In a normal hydraulic automotive brake system, when the driver steps on the brake pedal, it exerts pressure using the fluid to force the pads to grab rotors or shoes to stop. In a truck air brake system, when the driver steps on the brake pedal, air pressure is actually released, not increased. The brake itself is activated by a wedge with a heavy-duty spring, and it's held back by air pressure when the vehicle is running. When the driver steps on the brake, he/she is in fact releasing air pressure to allow the wedge and spring to push the brake shoes and stop the vehicle.
It's a very powerful braking system, and it has a failsafe: if at any time the air system is compromised (i.e. burst tank or broken line), the natural state is for the truck to stop. The ones you see crashing on social media are likely to be very poorly-maintained or low-quality trucks with busted mechanisms (i.e. broken springs, destroyed drums, etc). Those are the ones populating Social Media's Greatest Hits videos.
We can talk about this for a while, but we thought we'd fire up the FV-R tractor head and get going. The automated manual should be in N (neutral, of course) for this and that's because there's no P setting on the AMT lever. The engine fires up with a rather mild judder and fairly minimal noise; it is very much brand new. Drop down the air actuated parking brake system, put the truck in D, and we're rolling.
Power is right there from the get-go, as expected; max torque is developed at a very early 1100 rpm, and is way more than enough to get the 8205 kilogram Fuso FV-R moving effortlessly, and that's starting in sixth gear (with the starting gear selector set to +1). The gearbox, as expected, performs like any other AMT; you have to lift off the throttle a bit for smoother driving much like a manual, as the engine will rev in the gap of time the transmission shifts between gears. If you don't lift, it feels like you're “powershifting”, which isn't good for a truck like this.
Driving it around in a closed compound is surprisingly easy despite its 2.49-meter width. Maneuvering the tractor head around isn't a problem at all. The cab-forward style is different but very easy to get used to, and never did it feel like I was overwhelmed even if technically I'm still very much a newbie at this type of heavy-duty driving. And that was evidenced by how poorly I used the brakes at first, stopping too abruptly. Once I got the hang of it, the Super Great was performing, uh, great.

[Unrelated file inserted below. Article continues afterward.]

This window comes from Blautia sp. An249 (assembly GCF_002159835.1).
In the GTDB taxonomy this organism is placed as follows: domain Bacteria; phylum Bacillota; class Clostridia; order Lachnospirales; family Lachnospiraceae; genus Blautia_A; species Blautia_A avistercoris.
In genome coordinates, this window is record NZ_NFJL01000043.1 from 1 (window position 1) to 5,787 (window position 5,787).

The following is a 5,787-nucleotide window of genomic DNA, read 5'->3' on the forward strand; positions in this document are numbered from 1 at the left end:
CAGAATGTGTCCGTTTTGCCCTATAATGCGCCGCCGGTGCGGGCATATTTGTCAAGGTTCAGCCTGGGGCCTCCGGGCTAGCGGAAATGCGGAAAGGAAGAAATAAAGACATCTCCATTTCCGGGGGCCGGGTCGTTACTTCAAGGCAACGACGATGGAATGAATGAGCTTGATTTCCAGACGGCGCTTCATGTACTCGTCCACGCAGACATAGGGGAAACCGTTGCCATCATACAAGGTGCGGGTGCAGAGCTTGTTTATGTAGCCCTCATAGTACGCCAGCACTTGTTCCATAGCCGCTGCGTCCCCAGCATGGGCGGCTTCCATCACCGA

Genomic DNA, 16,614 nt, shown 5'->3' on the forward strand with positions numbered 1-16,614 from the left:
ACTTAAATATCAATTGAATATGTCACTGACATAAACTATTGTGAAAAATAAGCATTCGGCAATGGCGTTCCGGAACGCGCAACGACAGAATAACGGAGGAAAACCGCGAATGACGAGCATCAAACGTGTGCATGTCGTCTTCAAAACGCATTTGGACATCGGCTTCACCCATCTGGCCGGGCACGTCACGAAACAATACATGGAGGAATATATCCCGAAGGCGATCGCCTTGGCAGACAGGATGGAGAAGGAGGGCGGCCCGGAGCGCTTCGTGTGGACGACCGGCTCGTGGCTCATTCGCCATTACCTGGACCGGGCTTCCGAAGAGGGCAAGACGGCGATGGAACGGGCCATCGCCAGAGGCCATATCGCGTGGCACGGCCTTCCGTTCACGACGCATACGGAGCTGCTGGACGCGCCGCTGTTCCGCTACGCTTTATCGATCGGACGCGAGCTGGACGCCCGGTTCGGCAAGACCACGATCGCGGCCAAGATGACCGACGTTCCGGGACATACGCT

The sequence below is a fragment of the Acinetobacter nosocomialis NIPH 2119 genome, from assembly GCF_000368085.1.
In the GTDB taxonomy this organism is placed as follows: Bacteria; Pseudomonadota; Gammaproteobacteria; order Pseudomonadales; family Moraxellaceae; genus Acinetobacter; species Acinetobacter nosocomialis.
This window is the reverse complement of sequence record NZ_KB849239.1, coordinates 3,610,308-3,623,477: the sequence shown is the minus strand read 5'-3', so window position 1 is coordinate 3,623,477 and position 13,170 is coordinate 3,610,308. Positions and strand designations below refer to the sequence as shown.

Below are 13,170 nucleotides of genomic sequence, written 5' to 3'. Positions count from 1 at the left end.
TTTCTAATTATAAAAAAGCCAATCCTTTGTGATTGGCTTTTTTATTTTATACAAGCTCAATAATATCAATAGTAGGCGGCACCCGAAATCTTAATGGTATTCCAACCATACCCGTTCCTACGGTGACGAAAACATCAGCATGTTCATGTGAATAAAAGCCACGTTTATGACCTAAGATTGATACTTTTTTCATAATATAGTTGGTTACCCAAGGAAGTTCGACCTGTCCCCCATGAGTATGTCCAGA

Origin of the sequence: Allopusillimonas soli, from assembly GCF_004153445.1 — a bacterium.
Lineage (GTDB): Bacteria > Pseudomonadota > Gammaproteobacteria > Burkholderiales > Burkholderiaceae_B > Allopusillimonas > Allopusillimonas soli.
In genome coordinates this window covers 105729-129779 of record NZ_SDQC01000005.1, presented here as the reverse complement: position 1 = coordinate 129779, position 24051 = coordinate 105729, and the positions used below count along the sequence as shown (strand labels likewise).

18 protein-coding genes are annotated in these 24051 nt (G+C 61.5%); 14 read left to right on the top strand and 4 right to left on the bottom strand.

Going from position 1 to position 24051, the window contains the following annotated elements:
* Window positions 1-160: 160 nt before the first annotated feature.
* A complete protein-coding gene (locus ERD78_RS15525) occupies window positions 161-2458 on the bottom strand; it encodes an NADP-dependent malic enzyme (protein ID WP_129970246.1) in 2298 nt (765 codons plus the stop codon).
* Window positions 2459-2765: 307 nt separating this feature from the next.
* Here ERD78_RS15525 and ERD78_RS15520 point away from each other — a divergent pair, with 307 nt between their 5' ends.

The Super Great is also very comfortable for such a big utilitarian truck. I do like the driver's seat with the air-suspension system; perfect for a vehicle that tends to bounce around a lot. The driver-centric nature is very cockpit-like, and it's good to have everything within easy reach. Mostly though, the airconditioning was a welcome treat, and there's even a bunk behind the seats to allow driver and his lieutenants to switch and rest on long drives.
In terms of capabilities, the Super Great FV-R is rated operate with a gross combination weight of 55 metric tons, which is 55,000 kilograms. That GCW rating is meant to include the weight of the tractor head, the trailer, as well as the payload or cargo. The Super Great FP-R is rated for a little less, able to handle a GCW of 45 metric tons or 45,000 kilograms.
One thing you'll notice is that we're not driving it with a trailer which is the whole purpose of the Super Great tractor head. Actually the original plan for this review was to drive it with a trailer in a larger closed course because we wanted to really get a feel for driving a full-on semi-trailer. Basically, it's a bucket list item. But then the ECQ happened, and that location became unavailable. So we had to make do with just the tractor head.
But there is no reason to doubt the capabilities of the Fuso Super Great, which is why it's a major mainstay in port areas abroad, especially in Japan. Many truckers in Japan actually adorn their Super Greats the same way that local PUV drivers decorate their jeepneys. The Japanese even have a word for it: Dekotora which is short for dekoreshion torakku, or decoration truck. Neat, eh?
Overall, the Super Great is just as we expected it to be. A high-quality tractor head built for big business, and with many features that set it apart from its peers. The model has proven itself for nearly 4 decades, and it's only going to get even better as it marries the strengths, technologies, and reputations of both Fuso as well as Mercedes-Benz. More importantly, it is the ease of service. For simple maintenance like fluids and the like, there's an access panel in front. For more complex engine servicing, the cab tilting system is motorized and is far superior to the jack system in the FJ we drove before. And this vehicle can also be serviced nationwide at Fuso and Mitsubishi dealerships.
Fuso Philippines generally does not release the SRP of the Super Great because these vehicles are really meant for corporate customers, and they never buy at SRP. Each client's needs are different both in features and fleet size, and that means prices can change dramatically depending on the configuration and order. But if you really want to know how much the Super Great is, you can always visit any Mitsubishi or Fuso dealership nationwide and ask how much and how well this prime mover of the economy can reliably serve your needs and your business.